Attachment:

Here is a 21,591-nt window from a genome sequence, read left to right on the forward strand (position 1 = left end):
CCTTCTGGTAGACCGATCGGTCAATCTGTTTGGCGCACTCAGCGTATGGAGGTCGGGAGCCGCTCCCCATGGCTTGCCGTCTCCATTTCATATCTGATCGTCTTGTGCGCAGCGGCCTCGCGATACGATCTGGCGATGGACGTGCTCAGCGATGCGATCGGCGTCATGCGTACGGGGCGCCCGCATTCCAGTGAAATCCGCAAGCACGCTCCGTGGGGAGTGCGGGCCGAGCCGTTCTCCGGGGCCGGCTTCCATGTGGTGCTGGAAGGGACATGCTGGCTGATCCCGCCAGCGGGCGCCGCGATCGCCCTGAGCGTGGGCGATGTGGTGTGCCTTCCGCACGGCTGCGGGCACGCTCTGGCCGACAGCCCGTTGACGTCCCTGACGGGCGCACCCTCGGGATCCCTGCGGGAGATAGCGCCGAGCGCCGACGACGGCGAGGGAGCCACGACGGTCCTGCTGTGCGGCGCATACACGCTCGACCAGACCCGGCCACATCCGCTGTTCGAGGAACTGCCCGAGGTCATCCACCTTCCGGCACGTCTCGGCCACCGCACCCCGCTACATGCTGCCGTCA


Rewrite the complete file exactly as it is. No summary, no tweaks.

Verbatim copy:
Here is a 21,591-nt window from a genome sequence, read left to right on the forward strand (position 1 = left end):
CCTTCTGGTAGACCGATCGGTCAATCTGTTTGGCGCACTCAGCGTATGGAGGTCGGGAGCCGCTCCCCATGGCTTGCCGTCTCCATTTCATATCTGATCGTCTTGTGCGCAGCGGCCTCGCGATACGATCTGGCGATGGACGTGCTCAGCGATGCGATCGGCGTCATGCGTACGGGGCGCCCGCATTCCAGTGAAATCCGCAAGCACGCTCCGTGGGGAGTGCGGGCCGAGCCGTTCTCCGGGGCCGGCTTCCATGTGGTGCTGGAAGGGACATGCTGGCTGATCCCGCCAGCGGGCGCCGCGATCGCCCTGAGCGTGGGCGATGTGGTGTGCCTTCCGCACGGCTGCGGGCACGCTCTGGCCGACAGCCCGTTGACGTCCCTGACGGGCGCACCCTCGGGATCCCTGCGGGAGATAGCGCCGAGCGCCGACGACGGCGAGGGAGCCACGACGGTCCTGCTGTGCGGCGCATACACGCTCGACCAGACCCGGCCACATCCGCTGTTCGAGGAACTGCCCGAGGTCATCCACCTTCCGGCACGTCTCGGCCACCGCACCCCGCTACATGCTGCCGTCA